Did you know there are more than 900 combinations of variables in a single load of laundry, including water temperature, water hardness or mineral composition, and washing-machine setting? When you left for college, you took on a world of new responsibilities. Simple errands like making your bed, cleaning your room, buying food at the C-store, and doing laundry can seem like a huge hassle, especially when you also have to go to class, do homework, go to clubs, play sports, take on leadership roles, do community service, and leave a little time to just relax and have fun with friends. But you’re not alone; laundry is hard for everyone. So sit back and enjoy my little rant. Your laundry can wait till next week.
Putting clothing in your laundry bag and not just on the floor is such a struggle, especially when your roommate is sleeping, the lights are off, and you trip over the bag.
You have to sort clothes by hand wash; machine wash; machine wash, but line dry, and dry clean (which you can’t even afford). In order to figure out how it should be washed, you have to strain to read the tiny label with the mysterious meaningless symbols. You also have to divide your clothes into lights and darks. But do bright colors fit into lights or darks? Maybe you’ll just have to do a third load for colors.
Then once you finally have found a chunk of time long enough to do your laundry, you have to lug that big bag of three weeks worth of clothes to a completely different building because your dorm doesn’t have washing machines.
Once you get to the laundry room, you realize your card is out of Who Cash so you either have to reload it or go back to your room to get change. After you’ve finally figured out the payment problem, you realize you paid for the wrong machine, so you have to redo it.
After that, you realize you have loaded all your clothes into the washing machine before putting the detergent pods in that were supposed to go below all your clothes. So you unload the machine, debate whether to put in one detergent pod or three, and then put your clothes back in again.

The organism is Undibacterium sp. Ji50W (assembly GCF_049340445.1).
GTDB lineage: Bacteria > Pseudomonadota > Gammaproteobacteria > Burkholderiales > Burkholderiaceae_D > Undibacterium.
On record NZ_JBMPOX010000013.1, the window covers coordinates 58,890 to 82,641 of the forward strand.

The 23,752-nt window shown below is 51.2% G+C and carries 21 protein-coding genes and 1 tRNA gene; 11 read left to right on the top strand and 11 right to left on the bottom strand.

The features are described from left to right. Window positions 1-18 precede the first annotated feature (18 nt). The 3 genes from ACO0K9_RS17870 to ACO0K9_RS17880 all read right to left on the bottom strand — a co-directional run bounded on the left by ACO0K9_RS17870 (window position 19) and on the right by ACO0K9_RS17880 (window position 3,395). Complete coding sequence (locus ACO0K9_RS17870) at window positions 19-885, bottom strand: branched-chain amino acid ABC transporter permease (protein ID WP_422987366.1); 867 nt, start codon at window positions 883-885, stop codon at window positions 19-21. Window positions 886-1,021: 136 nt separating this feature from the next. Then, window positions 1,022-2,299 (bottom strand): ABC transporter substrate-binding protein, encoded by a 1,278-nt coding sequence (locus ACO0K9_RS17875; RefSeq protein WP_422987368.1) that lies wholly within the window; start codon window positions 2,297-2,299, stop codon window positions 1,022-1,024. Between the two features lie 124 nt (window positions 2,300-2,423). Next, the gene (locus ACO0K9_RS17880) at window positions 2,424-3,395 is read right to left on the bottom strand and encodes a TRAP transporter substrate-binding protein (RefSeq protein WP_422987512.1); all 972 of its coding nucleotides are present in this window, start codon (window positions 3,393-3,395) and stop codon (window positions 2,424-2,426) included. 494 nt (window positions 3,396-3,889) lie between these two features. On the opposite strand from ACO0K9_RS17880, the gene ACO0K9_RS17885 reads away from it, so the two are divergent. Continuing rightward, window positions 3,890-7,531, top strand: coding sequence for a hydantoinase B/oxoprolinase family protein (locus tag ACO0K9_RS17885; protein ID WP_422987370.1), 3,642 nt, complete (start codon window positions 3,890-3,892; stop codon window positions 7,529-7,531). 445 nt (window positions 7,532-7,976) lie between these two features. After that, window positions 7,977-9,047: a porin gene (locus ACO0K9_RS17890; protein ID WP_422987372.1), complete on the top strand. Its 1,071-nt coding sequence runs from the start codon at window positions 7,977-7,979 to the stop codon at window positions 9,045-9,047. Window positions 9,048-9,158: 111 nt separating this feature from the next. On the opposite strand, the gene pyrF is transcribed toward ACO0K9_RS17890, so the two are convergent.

Then its finally time to just sit back and wait . . . that is until its time to dry your clothes. You don’t know whether to go back to your room or not because its not quite enough time for it to be worth it, so you sit in the gross basement laundry room for an hour and attempt to do homework, but cant concentrate with the swish swash noise of the washing machines.
When its time to dry your clothes, you are expected to move your clothes from the washing machine to the dryer, but of course you drop half your now clean clothes on the dirty floor in the process.
You realize the clothes will be in the dryer even longer than they were in the washing machine, so you decide to do your hand wash while you wait. You feel awkward washing your bras in the sink and the greasy laundry detergent refuses to come off your hands.
You then go back downstairs to take out the clothes from the dryer and realize an impatient classmate already did that for you.
Some of your clothes are still wet, but all the dryers are taken and you don’t want to wait another whole hour, so you lug everything back to your dorm and realize you do not have enough hangers or hanging space in your tiny dorm room to hang all of your wet clothes. You know that your clothes will never dry in your stuffy dorm room and that they are going to mildew and smell up the place.
You sit down to fold everything and put it back in your drawers, when you realize half the clothes need ironing, but you are way too lazy for that (and you’d probably just burn yourself anyway), so you decide you’ll just have to put the wrinkly stuff aside and not wear it until you feel like ironing (which will be never).
Now that you finally finished your laundry, and its Sunday, and you’ve done no work all weekend, you can now start the hours of homework you have. But at least you finished your laundry! You’re super!
But that really was a struggle, so why not, as this shirt tag says, just give it to mom.